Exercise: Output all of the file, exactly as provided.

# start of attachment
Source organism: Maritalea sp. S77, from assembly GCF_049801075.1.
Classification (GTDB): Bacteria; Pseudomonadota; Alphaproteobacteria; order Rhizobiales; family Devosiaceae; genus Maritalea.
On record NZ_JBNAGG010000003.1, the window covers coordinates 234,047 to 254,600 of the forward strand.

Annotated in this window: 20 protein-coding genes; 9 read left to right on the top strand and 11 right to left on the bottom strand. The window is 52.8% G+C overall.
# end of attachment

Source organism: Maritalea sp. S77, from assembly GCF_049801075.1.
Classification (GTDB): Bacteria; Pseudomonadota; Alphaproteobacteria; order Rhizobiales; family Devosiaceae; genus Maritalea.
On record NZ_JBNAGG010000003.1, the window covers coordinates 234,047 to 254,600 of the forward strand.

Annotated in this window: 20 protein-coding genes; 9 read left to right on the top strand and 11 right to left on the bottom strand. The window is 52.8% G+C overall.